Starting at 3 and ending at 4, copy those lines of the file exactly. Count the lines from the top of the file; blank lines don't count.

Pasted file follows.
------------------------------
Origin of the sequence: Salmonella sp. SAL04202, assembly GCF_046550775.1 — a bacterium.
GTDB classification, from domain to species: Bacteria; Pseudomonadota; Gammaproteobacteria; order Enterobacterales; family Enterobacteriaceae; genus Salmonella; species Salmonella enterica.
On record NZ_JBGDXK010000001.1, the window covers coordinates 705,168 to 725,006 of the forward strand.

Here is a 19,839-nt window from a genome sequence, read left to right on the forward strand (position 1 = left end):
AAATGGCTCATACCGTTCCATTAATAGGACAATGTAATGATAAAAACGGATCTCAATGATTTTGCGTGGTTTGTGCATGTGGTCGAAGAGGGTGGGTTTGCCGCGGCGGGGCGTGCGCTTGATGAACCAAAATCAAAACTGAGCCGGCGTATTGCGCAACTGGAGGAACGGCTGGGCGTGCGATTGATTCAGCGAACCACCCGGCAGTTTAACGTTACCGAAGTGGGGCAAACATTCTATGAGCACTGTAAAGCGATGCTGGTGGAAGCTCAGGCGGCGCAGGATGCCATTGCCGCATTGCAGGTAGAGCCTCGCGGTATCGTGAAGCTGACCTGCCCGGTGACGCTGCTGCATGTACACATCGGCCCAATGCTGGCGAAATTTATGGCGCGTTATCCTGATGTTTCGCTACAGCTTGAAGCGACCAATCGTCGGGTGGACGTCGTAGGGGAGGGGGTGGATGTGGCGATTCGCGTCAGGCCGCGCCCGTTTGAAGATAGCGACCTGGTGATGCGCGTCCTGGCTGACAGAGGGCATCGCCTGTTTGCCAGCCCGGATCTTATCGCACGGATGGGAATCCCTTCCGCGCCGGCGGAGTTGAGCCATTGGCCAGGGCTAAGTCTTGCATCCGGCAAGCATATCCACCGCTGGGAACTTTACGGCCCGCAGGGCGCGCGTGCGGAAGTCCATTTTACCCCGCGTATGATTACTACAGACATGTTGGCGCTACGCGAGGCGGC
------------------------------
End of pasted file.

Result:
On record NZ_JBGDXK010000001.1, the window covers coordinates 705,168 to 725,006 of the forward strand.

Here is a 19,839-nt window from a genome sequence, read left to right on the forward strand (position 1 = left end):